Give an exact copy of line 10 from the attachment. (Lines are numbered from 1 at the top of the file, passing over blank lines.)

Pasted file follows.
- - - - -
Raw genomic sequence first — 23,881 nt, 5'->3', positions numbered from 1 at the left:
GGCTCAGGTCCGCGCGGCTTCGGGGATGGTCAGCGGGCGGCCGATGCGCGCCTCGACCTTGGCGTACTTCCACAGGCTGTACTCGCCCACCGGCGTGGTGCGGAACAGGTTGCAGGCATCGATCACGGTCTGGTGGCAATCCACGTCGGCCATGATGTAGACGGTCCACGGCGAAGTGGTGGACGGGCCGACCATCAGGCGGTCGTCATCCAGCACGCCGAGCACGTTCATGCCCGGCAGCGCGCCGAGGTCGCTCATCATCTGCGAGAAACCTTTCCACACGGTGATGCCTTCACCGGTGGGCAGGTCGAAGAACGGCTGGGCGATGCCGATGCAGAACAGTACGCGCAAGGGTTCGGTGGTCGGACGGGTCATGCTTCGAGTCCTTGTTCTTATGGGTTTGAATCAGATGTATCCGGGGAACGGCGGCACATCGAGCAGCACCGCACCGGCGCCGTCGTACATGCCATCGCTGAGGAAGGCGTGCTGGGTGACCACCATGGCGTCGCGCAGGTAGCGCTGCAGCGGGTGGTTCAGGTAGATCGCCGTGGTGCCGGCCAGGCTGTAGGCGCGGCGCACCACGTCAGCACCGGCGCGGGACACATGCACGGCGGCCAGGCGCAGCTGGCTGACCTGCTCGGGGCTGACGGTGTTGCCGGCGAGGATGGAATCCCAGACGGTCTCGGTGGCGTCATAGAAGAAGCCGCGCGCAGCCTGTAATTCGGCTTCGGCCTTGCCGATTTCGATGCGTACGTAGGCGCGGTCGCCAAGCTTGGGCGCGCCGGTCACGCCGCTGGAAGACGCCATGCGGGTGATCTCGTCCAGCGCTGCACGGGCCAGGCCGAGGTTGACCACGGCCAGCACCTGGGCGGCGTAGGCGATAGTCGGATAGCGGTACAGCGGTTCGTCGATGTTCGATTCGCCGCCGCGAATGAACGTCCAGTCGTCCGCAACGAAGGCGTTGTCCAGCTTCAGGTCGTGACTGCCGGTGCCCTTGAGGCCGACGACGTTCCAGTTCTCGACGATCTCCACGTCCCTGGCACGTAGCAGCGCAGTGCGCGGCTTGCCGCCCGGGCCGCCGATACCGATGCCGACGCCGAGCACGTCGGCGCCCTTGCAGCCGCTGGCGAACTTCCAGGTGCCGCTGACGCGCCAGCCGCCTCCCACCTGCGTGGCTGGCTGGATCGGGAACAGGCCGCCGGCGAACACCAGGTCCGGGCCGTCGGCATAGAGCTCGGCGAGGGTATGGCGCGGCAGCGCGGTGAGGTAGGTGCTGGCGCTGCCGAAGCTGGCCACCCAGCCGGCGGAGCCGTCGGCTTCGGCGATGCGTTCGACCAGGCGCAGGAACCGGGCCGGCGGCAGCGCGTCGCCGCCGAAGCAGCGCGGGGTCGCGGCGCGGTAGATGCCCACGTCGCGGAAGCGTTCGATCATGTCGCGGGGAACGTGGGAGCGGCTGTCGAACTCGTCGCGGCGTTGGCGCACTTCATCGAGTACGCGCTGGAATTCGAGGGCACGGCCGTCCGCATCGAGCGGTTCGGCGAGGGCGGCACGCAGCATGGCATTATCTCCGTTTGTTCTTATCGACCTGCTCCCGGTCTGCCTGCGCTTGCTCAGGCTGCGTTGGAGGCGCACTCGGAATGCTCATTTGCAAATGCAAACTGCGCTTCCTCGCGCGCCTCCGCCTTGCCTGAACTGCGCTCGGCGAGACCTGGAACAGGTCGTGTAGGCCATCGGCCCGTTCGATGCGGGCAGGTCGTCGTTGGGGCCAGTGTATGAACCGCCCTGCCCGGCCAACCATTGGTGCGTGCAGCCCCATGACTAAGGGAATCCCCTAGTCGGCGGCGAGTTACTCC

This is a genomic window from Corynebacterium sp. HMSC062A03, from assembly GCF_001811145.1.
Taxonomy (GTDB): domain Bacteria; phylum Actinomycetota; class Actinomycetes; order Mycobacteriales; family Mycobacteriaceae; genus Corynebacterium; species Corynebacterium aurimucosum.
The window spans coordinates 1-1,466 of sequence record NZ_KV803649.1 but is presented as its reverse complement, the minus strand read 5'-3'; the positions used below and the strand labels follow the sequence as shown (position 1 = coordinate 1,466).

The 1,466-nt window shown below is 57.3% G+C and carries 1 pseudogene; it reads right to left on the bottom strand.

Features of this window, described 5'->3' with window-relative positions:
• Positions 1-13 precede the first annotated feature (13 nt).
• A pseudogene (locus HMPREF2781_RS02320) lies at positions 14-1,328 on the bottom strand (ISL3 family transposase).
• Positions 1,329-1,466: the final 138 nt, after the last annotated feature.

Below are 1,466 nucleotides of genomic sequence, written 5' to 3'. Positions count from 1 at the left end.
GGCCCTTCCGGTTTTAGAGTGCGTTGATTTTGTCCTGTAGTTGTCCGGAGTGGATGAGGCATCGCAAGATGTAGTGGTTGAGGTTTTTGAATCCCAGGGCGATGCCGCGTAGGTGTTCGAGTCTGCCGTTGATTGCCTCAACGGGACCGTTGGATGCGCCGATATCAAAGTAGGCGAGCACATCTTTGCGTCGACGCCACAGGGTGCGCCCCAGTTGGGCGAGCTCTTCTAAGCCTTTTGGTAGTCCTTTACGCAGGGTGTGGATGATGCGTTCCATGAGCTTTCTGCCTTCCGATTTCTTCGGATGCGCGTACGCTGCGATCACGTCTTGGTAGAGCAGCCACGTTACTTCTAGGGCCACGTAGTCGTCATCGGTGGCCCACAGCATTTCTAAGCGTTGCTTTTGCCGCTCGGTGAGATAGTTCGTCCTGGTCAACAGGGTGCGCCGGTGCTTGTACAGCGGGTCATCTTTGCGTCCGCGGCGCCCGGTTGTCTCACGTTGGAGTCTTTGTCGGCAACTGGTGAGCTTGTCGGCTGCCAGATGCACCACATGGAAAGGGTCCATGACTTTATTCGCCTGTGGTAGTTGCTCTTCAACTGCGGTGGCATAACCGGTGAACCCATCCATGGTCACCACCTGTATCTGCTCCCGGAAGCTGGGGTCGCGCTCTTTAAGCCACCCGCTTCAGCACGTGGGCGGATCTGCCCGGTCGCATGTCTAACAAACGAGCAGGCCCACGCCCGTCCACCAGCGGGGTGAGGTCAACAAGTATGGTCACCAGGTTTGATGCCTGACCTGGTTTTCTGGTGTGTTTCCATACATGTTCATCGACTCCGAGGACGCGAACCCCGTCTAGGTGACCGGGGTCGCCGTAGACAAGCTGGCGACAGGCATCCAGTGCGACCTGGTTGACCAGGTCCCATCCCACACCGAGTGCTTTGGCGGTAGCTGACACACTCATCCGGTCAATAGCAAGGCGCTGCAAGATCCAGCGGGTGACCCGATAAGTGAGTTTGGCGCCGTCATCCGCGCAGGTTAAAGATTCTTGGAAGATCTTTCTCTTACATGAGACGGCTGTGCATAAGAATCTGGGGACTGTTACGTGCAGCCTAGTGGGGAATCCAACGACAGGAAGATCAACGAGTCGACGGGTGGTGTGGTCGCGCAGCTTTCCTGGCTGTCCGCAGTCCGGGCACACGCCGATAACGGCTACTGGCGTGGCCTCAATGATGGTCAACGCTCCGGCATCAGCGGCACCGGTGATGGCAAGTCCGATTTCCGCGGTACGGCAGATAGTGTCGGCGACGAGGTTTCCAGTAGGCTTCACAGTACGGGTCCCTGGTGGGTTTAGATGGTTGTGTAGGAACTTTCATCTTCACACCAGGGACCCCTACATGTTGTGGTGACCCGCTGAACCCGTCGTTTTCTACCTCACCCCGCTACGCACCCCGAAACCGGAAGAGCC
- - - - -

• Positions 1,329-1,466: the final 138 nt, after the last annotated feature.